Sweden-born author Zac O’Yeah believes he is a South Indian reborn in the Arctic Circle due to bad karma. Perhaps that is why he couldn’t shake off the country after his first trip around 30 years ago. So, he stayed and penned a trilogy of detective novels titled Mr Majestic!, where the protagonist traverses the underbelly of Bengaluru, solving crimes and fighting thugs. An interview with the novelist reveals his real-life adventures are no less interesting. By Adila Matra
Tell us about your first visit to India and why you made the country your home.
When I first landed in Delhi, I was a young and ignorant tourist, so the whole bazaar experience was a bit rich from a sensory point of view. Delhi wasn’t as modern then, and there was no internet or GPS, so I kept getting lost. And, of course, June was and is a very hot month in North India. But then I travelled to rural India just as monsoon started, and to the Himalayas, and it was much less stressful. In the end, when I flew back to Sweden, I went on missing everything about India—the food, the chaotic but laidback lifestyle, the hospitable owners of small lodges who treat a visitor more like a distant relative dropping in than a customer, and those old-style Indian bookshops. So, I returned. Again, and again. And then at some point, it started to seem pointless to leave India, so I made it my home.
You were a designer and a musician before you became a writer. Do you give India credit for bringing out the mystery writer in you?
Yeah, I’d agree to that. I used to work in the Swedish music industry and also did design work for theatres, which was fun but ultimately ephemeral. In comparison, books are solid objects. In typical Indian bookshops, you’ll often find books that may have been printed 10 or 20 years ago. In the West, a book is outdated after six months and pulped after three years, and if you’re lucky, you might find it in an antiquarian shop. The bookshops of Bengaluru are absolutely amazing—even if one asks for very obscure titles, they’ll either have it or know how to get it for you. But when I started living here, I noticed that there were no detective novels set in Bengaluru, at least not in English. So, I thought that I may as well write some Bengaluru mysteries myself. After all, I’m Swedish and crime fiction is one of the biggest industries in Sweden.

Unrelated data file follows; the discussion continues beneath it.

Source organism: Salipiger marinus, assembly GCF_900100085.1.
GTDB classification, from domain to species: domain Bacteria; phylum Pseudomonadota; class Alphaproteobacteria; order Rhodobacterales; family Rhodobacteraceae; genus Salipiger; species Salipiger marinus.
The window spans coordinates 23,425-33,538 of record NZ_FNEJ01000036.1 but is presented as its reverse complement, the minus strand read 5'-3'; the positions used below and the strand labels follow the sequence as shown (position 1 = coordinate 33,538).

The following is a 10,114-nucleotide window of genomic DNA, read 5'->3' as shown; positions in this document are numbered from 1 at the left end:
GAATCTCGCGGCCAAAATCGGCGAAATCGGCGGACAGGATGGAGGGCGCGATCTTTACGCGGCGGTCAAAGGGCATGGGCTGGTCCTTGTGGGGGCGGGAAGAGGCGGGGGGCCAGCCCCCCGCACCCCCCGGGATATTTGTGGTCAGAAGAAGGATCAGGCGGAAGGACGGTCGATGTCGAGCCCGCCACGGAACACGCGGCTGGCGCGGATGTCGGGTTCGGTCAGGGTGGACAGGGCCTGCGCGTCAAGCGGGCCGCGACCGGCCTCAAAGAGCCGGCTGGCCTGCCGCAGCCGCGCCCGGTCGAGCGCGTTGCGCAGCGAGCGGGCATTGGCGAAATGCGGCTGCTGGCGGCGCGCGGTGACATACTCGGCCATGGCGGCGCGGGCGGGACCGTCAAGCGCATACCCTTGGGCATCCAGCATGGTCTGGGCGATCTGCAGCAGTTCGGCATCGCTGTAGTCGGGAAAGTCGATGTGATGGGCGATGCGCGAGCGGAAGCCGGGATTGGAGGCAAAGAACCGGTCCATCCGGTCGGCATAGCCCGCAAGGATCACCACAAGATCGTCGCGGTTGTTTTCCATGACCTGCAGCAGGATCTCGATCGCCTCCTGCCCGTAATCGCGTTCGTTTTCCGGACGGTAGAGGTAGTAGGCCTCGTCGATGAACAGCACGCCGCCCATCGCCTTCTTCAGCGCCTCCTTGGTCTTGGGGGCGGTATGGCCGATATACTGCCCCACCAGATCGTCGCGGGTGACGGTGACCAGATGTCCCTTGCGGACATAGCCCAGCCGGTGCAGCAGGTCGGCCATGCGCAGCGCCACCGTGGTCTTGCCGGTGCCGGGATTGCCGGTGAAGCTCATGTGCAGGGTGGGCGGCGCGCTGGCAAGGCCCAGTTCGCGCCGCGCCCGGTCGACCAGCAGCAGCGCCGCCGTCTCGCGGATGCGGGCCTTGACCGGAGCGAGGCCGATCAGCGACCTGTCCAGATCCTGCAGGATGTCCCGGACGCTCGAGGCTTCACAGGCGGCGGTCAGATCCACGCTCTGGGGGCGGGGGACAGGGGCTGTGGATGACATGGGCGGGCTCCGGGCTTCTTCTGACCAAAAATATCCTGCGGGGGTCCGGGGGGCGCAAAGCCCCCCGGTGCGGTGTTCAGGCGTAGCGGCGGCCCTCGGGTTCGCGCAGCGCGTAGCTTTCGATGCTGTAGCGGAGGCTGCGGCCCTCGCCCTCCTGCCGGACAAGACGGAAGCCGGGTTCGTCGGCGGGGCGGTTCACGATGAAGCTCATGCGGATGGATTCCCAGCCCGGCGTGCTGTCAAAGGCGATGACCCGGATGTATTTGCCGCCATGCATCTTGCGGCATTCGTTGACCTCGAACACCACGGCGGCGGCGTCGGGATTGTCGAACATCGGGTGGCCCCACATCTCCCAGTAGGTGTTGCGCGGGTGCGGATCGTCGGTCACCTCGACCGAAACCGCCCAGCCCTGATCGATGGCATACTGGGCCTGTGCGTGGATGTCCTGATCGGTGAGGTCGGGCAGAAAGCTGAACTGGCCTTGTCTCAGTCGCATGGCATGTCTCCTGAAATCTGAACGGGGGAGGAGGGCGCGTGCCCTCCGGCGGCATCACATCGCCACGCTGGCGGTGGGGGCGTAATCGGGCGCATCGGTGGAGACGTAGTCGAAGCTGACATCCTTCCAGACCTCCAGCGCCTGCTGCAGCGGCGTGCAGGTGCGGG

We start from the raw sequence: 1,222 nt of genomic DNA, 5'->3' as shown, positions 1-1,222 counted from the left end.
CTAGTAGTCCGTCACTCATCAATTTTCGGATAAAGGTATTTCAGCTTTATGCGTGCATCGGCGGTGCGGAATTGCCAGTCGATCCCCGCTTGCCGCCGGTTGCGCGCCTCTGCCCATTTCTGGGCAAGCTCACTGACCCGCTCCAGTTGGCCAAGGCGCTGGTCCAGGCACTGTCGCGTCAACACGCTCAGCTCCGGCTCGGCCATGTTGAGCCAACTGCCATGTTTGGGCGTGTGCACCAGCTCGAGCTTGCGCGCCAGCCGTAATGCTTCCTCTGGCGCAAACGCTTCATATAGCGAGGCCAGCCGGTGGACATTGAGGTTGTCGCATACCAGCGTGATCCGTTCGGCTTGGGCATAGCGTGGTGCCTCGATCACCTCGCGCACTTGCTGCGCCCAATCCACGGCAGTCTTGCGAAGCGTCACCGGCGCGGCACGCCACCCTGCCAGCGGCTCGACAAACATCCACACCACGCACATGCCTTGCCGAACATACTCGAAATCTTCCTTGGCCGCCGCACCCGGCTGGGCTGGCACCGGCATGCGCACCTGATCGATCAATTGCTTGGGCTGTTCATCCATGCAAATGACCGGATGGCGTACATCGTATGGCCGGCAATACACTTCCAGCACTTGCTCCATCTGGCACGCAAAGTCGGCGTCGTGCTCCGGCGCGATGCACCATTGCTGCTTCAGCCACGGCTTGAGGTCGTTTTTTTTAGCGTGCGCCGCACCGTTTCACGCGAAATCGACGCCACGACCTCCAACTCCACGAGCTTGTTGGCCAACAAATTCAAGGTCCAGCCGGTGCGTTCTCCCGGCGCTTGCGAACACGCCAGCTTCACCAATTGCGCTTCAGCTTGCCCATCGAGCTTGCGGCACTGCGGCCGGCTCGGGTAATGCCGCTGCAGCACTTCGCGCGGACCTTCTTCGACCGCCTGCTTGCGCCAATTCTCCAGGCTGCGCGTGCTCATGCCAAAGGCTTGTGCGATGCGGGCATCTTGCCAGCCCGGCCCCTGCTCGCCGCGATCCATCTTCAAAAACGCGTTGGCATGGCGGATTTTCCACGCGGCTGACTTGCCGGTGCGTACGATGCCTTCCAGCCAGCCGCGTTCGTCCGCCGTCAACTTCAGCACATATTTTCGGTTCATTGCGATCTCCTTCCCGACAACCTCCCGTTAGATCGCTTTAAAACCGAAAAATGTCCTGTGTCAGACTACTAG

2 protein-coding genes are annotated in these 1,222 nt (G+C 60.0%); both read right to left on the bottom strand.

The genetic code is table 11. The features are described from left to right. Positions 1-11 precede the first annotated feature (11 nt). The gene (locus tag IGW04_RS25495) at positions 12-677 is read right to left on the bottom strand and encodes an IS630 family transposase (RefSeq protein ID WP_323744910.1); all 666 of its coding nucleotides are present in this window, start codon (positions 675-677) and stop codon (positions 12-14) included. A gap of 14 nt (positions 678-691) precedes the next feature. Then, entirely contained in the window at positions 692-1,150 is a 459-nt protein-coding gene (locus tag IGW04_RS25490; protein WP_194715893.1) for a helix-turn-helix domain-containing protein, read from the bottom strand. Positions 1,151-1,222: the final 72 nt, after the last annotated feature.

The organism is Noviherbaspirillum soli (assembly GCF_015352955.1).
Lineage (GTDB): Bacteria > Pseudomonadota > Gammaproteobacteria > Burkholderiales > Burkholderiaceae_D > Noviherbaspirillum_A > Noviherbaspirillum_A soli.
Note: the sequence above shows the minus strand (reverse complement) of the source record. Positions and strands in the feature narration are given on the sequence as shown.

What was your first impression of India?
Extremely chaotic, disorganised, and difficult to understand—especially as I come from a highly organised country like Sweden, where buses run like clockwork and everything is clearly signposted. But getting to understand India was an interesting challenge. Simply figuring out the complexity of Indian culinary art took years because I’m from a country where food traditionally means meat and potatoes seven days a week, whereas India is the genuine smorgasbord of gourmet sensations. I think I have grown a lot as a human through my interactions with Indians and all things Indian.
Tell us about your adventures and misadventures in India. What has been the most memorable experience?
As far as misadventures go, there’s been a fair number, like falling off a few mountains in the Himalayas, losing all my travel documents and having to improvise my way back home. One time an elephant I was riding drank up a bottle of pungent hair oil and sneezed. I got showered with its eucalyptus-smelly snot. I once had a leg broken during a monsoon downpour when I got flushed into a storm water drain. But any hardships were worth it, for the many rewards of being in India—even the hospital stay when they reattached my leg was interesting and inspired me to write one of my novels. Memorable moments of the more pleasant kind include meeting many fantastic people while travelling. Perhaps my finest moment was spending a morning with R K Narayan, whose books I adore.
What are your travel essentials for exploring the country?
The most wonderful trips can get ruined if one forgets to bring antacids and anti-diarrhoea tablets. I usually take a lightweight umbrella, lots of digene and immodium, toiletries and sanitiser, a sturdy notebook and many pens, a power bank, and adaptors. India is a shopper’s paradise, so whenever you need anything else, you can just buy it—like more clothes.
Apart from Bengaluru, which other places in India get your creative juices flowing?
I’m very fond of the Western Ghats—to trek up mountains, experience the wilderness. Other than the hills, I enjoy coastal Kerala for its lovely food. But I also love going to big cities like Mumbai and Kolkata that are so vibrant—almost manic—and full of culture. I also get very excited when I visit ancient, old-fashioned towns in Odisha or Tamil Nadu, Andhra Pradesh and Telangana, or Uttar Pradesh where there’s a lot of important heritage that tends to get overlooked by tourists who are too busy ticking off the main sites from their bucket lists. So, while all tourists go to Varanasi and Taj Mahal, very few know about Kaushambi, which I found to be an absolutely thrilling excursion. Seraikella in Jharkhand is a remarkable culture village if one is interested in dance, and Dholavira in Gujarat totally blew my mind as I was the only tourist there the day when I walked through its majestic ruins.